1. I agree that language is always changing, and should, but the changes are not always for the better. When the majority of the populace adopts and continues to use (or misuse) a word for a long enough period of time, grammar overlords may eventually, gradually, yield the field. We’re seeing that now with literally, which has been misused by so many for so long that grammarians are beginning to admit defeat and accept the misuse as legitimate. Spineless, I say. Spineless!!

      1. Here’s part of the problem. One research group I was attached to (Behavior science and how the brain learns) advised/monitored for the state several edu groups that received edu grants. This particular group was responsible for making sure state standards was met K-12 and was supposed to create materials/demo lessons/interventions to improve instruction and learning. When pointed out that they were ignoring lack of vocabulary and accepting misuses by students without correction, they said they knew but couldn’t do anything about it. As it was a simple drill to relearn correct usage, we politely asked why. And were told “Oh we don’t want to make the children/teachers feel bad because they are saying it wrong….and (whispering) we might be accused of being, well, you know…”
        At which we said, “How are the kids going to learn and improve if they aren’t taught the correct way?” They just shrugged and looks sad faced.
        Realized I didn’t want anything to do with that whole arena and transferred. No way I was going to work with those who were in charge but would not follow through.
        Now those kids are grown and think they know – and don’t know they don’t. Because those charged with teaching them didn’t want them to feel sad.
        Gads. It’s far worse than any of you think.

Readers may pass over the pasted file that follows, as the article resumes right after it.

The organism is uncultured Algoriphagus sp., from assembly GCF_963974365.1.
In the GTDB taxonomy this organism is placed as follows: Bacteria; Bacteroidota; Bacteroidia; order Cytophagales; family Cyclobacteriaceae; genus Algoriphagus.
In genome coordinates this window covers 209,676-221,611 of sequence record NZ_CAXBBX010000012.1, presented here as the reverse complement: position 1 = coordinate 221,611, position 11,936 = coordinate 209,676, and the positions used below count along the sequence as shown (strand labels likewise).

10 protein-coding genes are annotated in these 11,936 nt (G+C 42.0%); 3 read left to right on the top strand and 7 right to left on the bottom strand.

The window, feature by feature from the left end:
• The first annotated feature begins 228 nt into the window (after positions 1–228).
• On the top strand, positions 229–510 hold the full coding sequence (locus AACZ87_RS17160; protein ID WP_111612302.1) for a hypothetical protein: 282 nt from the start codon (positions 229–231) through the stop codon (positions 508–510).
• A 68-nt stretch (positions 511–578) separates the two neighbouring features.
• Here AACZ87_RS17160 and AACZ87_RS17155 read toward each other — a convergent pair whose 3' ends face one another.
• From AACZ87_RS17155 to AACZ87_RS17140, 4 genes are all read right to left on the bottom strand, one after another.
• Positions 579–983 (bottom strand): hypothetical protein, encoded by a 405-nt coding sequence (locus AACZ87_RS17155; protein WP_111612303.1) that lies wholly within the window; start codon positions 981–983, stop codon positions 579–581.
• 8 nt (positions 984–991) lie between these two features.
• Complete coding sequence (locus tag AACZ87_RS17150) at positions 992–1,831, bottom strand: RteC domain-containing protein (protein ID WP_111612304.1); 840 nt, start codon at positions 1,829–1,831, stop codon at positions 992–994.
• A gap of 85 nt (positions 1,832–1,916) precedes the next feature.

2. Just another sterling example of how badly our education system is failing our kids. Can we not even confer basic literacy!!?? No wonder so many reporters and “journalists” sound uneducated. They are!

  6. The most misused word in the ablative case strikes me as being ‘by’, as in ‘come by my place’ or ‘come sit by me’. Unfortunately it can’t be banned, because of its legitimate uses.

    1. I wasn’t aware those were misuses of the word by. And I had to consult Google to bone up again on ablative case. (I haven’t been in a grammar class since the late 1950s.) I did find one source that said the use of by to mean “beside” was acceptable.

      1. No, of course not. After all, many of the words in the list are perfectly acceptable in most cases. It’s their use or misuse in certain contexts that earned them a place on the list.

      2. Or over-use. The ‘dandruff’ one would be amusing, once. After that it irritates.
        Perhaps a ‘ghost’ in-spectre is needed to control that usage.

      3. Yep, I neglected to include over-use. In fact, that’s the only real sin. A one-time use or misuse is easy to ignore.

        Ghost in-spectre. Clever!

... and that's my two cents